LANSING (WWJ) -- Survivors of last year's deadly school shooting in Oakland County are applauding the Michigan Senate, which has approved legislation to reform basic gun laws in the state.
The package of bills — which was approved largely along party-line votes on Thursday — consist of safe storage laws, extreme risk protection orders (aka the "red flag law"), and universal background checks — including for long guns.
This action comes just one month after the deadly mass shooting at Michigan State University, and 15 months after the deadly mass shooting at Oxford High School.
Senator Rosemary Bayer, a Democratic from Oakland County's Beverly Hills, argued the legislation will help reduce gun-related deaths in Michigan.
"These bills do make a difference in other states; these bills do reduce violence in other states," Bayer said. "And this is a U.S.-only problem, this gun thing that's happening here. Countries, whole countries, don't see anything like this going on, and it's because they regulate firearms."
While polls have down public support on both side of the aisle for these measures, Michigan Republicans have withheld their votes.
GOP Senator Ed McBroom, representing residents of the Upper Peninsula, said he has some issues with these new laws.
"Everyone agrees that guns should be stored safely. Everyone agrees background checks should be effective and prevent criminals from possessing firearms. Everyone agrees people suffering a mental health crisis should not possess firearms during that crisis," McBroom said. "The opposition today is not against concepts; it's about certain details and implementation."
Senator Joseph Bellino, a Republican from Monroe, said that after the recent tragedies at MSU and Oxford, he understands the desire to do something, but argued that "passing more laws just to say you did something is terrible policy."
In supporting this package, McBroom said, lawmakers are missing a genuine opportunity to pass something better, while other Republicans argue that current gun laws just need to be better enforced.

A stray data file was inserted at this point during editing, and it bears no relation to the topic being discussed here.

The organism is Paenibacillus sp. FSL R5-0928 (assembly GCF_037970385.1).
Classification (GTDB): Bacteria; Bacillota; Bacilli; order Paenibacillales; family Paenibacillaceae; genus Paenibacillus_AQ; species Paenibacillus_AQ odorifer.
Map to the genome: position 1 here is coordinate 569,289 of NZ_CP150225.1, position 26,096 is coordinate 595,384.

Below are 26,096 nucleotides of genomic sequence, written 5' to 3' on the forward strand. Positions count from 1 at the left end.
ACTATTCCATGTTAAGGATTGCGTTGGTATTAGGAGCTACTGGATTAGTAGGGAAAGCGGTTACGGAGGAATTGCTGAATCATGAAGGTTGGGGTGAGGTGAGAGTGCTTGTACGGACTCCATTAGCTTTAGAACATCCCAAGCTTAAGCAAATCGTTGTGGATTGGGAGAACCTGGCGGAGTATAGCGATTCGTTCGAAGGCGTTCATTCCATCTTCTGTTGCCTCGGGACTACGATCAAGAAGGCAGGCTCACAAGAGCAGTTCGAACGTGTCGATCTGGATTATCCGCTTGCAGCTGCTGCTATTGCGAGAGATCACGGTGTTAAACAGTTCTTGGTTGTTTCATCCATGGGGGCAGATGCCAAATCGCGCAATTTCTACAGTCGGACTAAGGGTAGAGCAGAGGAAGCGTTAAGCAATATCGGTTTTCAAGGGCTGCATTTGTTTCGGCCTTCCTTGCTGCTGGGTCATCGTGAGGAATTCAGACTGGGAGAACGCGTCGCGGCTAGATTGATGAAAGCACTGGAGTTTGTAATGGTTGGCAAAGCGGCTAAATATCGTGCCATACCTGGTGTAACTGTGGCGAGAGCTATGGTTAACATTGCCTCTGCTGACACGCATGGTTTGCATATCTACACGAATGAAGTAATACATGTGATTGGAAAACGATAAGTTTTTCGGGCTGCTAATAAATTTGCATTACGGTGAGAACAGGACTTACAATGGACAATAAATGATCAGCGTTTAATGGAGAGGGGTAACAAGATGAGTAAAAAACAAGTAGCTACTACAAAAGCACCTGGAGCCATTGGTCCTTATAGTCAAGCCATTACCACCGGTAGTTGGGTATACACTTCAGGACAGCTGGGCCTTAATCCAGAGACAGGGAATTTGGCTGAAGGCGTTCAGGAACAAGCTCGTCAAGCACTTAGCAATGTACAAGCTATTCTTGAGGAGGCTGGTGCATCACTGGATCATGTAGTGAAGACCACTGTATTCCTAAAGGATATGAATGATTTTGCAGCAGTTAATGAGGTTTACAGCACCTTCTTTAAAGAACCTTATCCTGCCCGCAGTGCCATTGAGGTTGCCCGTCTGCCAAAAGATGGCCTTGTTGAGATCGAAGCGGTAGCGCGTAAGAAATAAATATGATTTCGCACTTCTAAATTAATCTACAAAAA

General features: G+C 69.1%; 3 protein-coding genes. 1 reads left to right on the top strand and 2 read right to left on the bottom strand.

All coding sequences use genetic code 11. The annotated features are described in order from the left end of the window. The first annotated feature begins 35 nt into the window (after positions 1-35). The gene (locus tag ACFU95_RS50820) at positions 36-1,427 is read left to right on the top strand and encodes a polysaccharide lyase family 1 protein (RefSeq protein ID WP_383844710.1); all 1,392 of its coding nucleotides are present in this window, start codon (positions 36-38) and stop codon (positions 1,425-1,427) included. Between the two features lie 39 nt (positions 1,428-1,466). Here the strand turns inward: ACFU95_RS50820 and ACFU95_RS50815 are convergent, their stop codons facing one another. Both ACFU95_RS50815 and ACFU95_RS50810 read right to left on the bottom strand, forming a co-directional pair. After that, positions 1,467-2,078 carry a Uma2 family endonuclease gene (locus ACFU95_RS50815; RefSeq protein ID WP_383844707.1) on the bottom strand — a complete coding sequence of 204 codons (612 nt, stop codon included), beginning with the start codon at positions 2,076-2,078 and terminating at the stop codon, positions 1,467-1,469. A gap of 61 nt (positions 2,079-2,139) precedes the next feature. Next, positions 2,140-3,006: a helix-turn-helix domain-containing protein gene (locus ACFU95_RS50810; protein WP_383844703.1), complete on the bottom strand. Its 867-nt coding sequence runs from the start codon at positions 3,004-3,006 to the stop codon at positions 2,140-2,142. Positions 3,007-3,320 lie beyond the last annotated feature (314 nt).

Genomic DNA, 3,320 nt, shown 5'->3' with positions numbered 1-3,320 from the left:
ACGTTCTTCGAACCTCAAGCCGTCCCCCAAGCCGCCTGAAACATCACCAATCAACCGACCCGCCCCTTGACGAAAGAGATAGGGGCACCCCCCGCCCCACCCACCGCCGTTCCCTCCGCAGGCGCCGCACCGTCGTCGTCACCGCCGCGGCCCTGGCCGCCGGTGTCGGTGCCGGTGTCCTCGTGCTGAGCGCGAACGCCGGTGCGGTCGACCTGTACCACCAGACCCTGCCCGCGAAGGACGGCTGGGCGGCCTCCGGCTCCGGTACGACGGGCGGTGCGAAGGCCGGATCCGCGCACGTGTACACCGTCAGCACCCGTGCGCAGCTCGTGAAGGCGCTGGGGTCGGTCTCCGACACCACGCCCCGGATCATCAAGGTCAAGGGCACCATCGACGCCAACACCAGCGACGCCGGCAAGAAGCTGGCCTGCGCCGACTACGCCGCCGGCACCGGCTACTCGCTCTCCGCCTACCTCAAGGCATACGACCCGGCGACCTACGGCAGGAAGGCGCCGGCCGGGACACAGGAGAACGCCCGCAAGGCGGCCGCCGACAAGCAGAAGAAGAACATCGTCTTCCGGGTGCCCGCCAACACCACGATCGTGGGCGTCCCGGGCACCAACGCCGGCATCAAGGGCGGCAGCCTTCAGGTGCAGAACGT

Among those applauding the passage by the Senate is the group No Future Without Today, which was created and is led by survivors of the November, 2021 mass shooting at Oxford High School.
"Thanks to the tireless efforts of gun-sense legislators, student survivors, and advocates all across the state, we are finally starting to build a safer Michigan," NFWT said, in a statement. "Though we recognize this victory here at No Future Without Today, we also know that there is much more work to be done, and we will continue to advocate for the necessary changes we need in order for Michiganders to feel safe again."
The group's co-founder and executive director, Dylan Morris, said this action in Lansing was long overdue.
“After the shooting at my high school, students and parents begged the politicians in Lansing to act, but they refused. Today is different. Today is historic. Our Senators worked hand-in-hand with students and advocates to pass these bills that will save countless lives," he said.
The package of bills now goes to the state House for consideration. The earliest they could be voted on is next Tuesday. If they pass the House and are signed by Gov. Gretchen Whitmer, as they are expected to be, the new laws would take effect in early 2024.
The most recent data from the U.S. Centers for Disease Control and Prevention (CDC) found that in 2020, Michigan saw 1,454 people die as a result of firearms.